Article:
Pitch Dark (NYRB Classics)

Pitch Dark NYRB Classics What s new What else What next What s happened here Pitch Dark is a book about love Kate Ennis is poised at a critical moment in an affair with a married man The complications and contradictions pursu

  • Title: Pitch Dark (NYRB Classics)
  • Author: Renata Adler Muriel Spark
  • ISBN: -
  • Page: 333
  • Format: Kindle Edition
  • What s new What else What next What s happened here Pitch Dark is a book about love Kate Ennis is poised at a critical moment in an affair with a married man The complications and contradictions pursue her from a house in rural Connecticut to a brownstone apartment in New York City, to a small island off the coast of Washington, to a pitch black night in backco What s new What else What next What s happened here Pitch Dark is a book about love Kate Ennis is poised at a critical moment in an affair with a married man The complications and contradictions pursue her from a house in rural Connecticut to a brownstone apartment in New York City, to a small island off the coast of Washington, to a pitch black night in backcountry Ireland Composed in the style of Renata Adler s celebrated novel Speedboat and displaying her keen journalist s eye and mastery of language, both simple and sublime, Pitch Dark is a bold and astonishing work of art.

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    About " Renata Adler Muriel Spark "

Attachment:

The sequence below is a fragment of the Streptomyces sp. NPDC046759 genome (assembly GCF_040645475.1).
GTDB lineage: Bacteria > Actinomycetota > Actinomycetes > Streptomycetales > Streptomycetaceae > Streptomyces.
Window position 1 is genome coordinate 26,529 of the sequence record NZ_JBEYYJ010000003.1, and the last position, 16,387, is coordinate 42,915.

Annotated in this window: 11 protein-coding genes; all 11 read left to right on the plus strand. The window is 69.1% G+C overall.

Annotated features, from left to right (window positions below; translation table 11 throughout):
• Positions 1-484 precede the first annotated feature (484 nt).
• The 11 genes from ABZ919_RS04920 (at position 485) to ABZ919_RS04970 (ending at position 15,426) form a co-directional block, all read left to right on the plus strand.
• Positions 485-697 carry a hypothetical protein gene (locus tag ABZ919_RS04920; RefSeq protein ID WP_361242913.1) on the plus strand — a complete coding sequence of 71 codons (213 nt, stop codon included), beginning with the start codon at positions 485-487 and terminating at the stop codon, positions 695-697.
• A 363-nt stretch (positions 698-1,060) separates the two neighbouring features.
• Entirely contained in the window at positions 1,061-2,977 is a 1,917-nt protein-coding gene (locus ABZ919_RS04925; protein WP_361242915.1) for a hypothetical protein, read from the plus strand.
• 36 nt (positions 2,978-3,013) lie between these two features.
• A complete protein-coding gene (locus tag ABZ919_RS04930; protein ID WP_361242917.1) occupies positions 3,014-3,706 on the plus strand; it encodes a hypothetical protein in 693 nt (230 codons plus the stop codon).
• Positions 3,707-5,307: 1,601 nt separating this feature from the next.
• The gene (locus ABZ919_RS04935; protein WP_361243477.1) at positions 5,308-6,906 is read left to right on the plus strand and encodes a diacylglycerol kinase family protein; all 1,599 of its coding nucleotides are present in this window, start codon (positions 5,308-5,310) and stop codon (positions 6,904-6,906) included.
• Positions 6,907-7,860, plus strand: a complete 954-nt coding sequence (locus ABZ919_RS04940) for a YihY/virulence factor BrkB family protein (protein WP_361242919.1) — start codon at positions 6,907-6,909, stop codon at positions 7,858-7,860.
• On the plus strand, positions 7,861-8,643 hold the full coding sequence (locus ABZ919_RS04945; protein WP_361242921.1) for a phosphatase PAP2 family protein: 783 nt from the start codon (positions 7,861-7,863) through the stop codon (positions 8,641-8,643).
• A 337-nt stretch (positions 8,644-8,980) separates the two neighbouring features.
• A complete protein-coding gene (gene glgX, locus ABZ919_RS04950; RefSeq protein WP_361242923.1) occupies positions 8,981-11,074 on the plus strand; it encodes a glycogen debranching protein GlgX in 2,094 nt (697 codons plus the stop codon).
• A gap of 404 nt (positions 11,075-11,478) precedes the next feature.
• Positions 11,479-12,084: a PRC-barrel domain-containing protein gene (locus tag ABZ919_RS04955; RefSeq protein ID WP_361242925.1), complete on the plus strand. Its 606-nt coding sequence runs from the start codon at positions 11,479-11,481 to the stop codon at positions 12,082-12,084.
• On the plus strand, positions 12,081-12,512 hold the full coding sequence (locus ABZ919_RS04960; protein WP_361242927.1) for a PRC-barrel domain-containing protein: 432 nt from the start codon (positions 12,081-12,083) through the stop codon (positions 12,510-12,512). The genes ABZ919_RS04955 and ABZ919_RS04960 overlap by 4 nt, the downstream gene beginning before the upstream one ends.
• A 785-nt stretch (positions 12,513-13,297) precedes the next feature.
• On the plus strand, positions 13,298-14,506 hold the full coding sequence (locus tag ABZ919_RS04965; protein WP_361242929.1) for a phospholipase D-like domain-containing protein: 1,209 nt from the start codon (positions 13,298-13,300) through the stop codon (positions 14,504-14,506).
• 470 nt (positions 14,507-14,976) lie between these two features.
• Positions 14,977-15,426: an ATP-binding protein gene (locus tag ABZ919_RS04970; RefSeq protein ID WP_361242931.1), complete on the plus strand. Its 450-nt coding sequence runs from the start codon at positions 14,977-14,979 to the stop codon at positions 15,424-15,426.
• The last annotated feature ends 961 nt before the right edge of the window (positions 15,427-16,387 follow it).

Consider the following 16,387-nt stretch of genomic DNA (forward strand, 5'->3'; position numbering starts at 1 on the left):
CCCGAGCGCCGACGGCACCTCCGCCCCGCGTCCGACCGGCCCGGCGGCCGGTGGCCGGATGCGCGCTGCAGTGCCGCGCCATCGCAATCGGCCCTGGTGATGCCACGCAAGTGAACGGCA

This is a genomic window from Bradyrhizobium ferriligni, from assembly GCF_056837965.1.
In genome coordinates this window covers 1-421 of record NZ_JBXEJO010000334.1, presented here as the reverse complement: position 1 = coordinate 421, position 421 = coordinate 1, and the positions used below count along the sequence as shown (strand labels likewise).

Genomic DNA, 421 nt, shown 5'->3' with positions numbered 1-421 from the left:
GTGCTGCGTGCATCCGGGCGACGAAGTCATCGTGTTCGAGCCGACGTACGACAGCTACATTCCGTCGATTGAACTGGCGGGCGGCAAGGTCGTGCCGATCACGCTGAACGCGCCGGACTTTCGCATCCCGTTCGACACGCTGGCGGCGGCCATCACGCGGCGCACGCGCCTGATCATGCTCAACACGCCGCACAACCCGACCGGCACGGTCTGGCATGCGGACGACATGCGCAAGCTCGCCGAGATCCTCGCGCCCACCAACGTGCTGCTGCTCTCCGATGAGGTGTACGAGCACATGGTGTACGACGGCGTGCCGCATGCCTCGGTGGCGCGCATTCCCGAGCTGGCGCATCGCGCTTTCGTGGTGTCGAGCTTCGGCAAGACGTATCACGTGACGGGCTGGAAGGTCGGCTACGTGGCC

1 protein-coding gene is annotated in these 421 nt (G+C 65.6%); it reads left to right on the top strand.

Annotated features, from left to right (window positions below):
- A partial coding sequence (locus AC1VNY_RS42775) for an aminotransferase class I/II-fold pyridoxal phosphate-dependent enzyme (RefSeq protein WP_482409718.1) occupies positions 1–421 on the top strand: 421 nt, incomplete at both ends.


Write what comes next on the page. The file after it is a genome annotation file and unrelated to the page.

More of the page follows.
• Renata Adler Muriel Spark

    Born in Milan, Italy, Adler grew up in Danbury, Connecticut after her parents had fled Nazi Germany in 1933 After attending Bryn Mawr, The Sorbonne, and Harvard, she became a staff writer reporter for The New Yorker She later received her J.D from Yale Law School, and an Honorary Doctorate of Laws from Georgetown University.Adler s essays and articles have been collected in Toward a Radical Middle 1969 and A Year in the Dark 1970 , Reckless Disregard 1986 , and Canaries in the Mineshaft 2001 Renata Adler is also the author of two successful novels Speedboat 1976 and Pitch Dark 1983 Both novels are composed of seemingly unconnected passages that challenge readers to find meaning Like her nonfiction, Adler s novels examine the issues and s of contemporary life.In 1987, Adler was elected to the American Academy of Arts and Letters That same year, she received an honorary doctorate from Georgetown University Her Letter from Selma has been published in the Library of America volume of Civil Rights Reporting An essay from her tenure as film critic of The New York Times is included in the Library of America volume of American Film Criticism In 2004, she served as a Media Fellow at Stanford s Hoover Institute.

  • 315 Comments

  • In her interview with Alice Gregory in the June 2013 edition of The Believer, Renata Adler talks about how a critic once wrote about her work: "This person writes so badly that it sets your teeth on edge." Adler found this particular critique of her work to be fair and balanced - the writer gave specific examples of Adler's writing in her piece. Those examples happened to be Adler's favorite parts, the best she felt she could achieve, so it was clear that it was a case of her work just not being [...]